Right now I am not convinced.
According to Mentri Besar Khalid Ibrahim, the state government has already written to the Home Ministry for approval of the plan. It has not got a response yet.
Khalid said the state needs the auxiliary police because of the increasing crime rate in the state.
This, he said had created concern among the people and the state government wanted to seek a concrete solution to counter the problem.
"The people’s safety is the state Government’s priority and there is no reasonable excuse as to why the Federal Government has to reject our service in efforts to protect the people,” Khalid said.
He cited as examples recent incidents where two security guards were hacked to death in Damansara Perdana and an eight-month pregnant woman was allegedly assaulted.
Khalid also said the state’s intention was to assist the police to carry out crime prevention and not to take over their duties.
Certainly, the home ministry would need time to make a decision on such a matter. You can't be hasty in this sort of thing.
I'm a Selangorian. But I'm sure people in other states are just as concerned about rising crime rate.
I am heartened to know that measures have been taken to reduce the crime rate across the country. That's what Pemandu CEO Idris Jala said last month.
Anyway. I don't want an auxiliary police force in the state.
Sure, the setting up of one will help curb crime. But having it presents other problems, I foresee. So, at what cost?
The police should take the cue. Obviously the state government thinks that the police are not doing a good job or that the police really need help. Unless, of course, it has other motive. I'm not going to speculate.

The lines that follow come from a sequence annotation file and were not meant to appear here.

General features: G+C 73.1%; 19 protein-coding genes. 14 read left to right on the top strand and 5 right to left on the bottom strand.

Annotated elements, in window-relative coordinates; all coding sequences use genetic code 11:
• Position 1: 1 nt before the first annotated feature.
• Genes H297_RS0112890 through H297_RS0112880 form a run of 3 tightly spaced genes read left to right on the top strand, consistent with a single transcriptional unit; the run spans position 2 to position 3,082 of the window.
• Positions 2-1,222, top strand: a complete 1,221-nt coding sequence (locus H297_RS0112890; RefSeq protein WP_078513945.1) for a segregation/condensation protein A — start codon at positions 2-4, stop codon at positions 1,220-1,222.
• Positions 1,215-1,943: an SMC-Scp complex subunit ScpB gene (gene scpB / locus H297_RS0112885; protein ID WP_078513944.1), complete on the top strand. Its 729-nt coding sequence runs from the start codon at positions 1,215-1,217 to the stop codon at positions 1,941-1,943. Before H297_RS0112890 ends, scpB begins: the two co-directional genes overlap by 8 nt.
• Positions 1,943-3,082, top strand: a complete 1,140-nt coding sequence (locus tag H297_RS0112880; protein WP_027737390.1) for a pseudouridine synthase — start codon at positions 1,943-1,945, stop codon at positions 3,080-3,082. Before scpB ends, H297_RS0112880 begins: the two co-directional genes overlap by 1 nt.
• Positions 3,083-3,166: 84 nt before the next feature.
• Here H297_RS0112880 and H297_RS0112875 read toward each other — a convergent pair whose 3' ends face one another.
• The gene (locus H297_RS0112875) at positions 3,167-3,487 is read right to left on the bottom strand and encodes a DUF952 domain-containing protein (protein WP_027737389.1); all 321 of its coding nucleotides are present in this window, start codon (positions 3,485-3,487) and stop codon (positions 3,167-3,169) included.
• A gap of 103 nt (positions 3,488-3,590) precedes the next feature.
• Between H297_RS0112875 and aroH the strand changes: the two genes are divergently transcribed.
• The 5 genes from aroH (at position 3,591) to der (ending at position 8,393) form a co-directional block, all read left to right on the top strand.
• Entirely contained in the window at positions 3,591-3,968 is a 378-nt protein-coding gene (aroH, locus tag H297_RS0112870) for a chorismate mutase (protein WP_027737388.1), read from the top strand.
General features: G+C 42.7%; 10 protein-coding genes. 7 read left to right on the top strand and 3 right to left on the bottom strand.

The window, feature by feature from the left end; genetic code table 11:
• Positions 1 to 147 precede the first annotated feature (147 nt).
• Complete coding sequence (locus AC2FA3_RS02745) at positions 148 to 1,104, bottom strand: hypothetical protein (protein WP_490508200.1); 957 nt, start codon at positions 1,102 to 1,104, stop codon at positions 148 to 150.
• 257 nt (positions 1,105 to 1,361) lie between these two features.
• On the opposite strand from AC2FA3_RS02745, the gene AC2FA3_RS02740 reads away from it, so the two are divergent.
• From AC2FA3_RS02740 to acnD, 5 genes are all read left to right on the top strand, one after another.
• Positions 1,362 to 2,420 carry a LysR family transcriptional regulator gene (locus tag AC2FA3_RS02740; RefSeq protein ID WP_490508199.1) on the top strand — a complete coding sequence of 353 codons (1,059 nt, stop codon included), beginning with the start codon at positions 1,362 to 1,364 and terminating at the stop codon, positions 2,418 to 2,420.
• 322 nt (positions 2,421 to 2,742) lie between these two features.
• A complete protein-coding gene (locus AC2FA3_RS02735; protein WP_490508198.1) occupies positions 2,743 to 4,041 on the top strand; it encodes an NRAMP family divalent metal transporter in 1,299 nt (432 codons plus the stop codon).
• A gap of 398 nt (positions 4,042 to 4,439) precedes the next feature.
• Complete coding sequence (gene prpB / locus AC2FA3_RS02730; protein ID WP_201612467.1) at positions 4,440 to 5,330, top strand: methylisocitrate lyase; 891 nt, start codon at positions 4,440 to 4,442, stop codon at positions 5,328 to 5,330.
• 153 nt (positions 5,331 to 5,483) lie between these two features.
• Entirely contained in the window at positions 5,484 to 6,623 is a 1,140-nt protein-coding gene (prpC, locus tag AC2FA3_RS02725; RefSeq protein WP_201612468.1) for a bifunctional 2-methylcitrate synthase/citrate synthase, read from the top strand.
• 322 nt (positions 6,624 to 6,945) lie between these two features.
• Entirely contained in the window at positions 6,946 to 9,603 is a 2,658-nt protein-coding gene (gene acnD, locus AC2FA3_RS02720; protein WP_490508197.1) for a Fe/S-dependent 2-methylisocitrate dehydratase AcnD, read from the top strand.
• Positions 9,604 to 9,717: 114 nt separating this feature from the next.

But, I can't believe that the police force needs an auxiliary police force (of the state) to help it out.
If the police force is suffering from manpower shortage, then it has to find ways to overcome the problem.
Back to Idris Jala's report on the crime index.
The crime rate has been brought down. It is not ZERO crime rate, he said.
“The numbers we have from January to November show that crime has dropped – for every cousin who is robbed there are thousands of others who are not robbed. Zero crime only exists in heaven lah.”
He said the government has been working hard to reduce crime in the last 11 months, starting with the mobilisation of 14,222 police officers to 50 hotspots, mainly in Selangor, Kuala Lumpur, Penang and Johor. This was followed by the installation of 496 CCTVs and ranking of 753 police stations for their achievements.
These measures, he said, have worked as crime incidents in those hotspots have gone down.
Overall crime index and street crime fell by 16% and 38% between January and November this year as compared to the corresponding period last year.
But this is fast changing with the revelation of the positive police statistics, Idris believes. From January till November 2010, crime has dropped to 157,000 recorded cases from the 180,000 during the corresponding period last year.
So...there you are!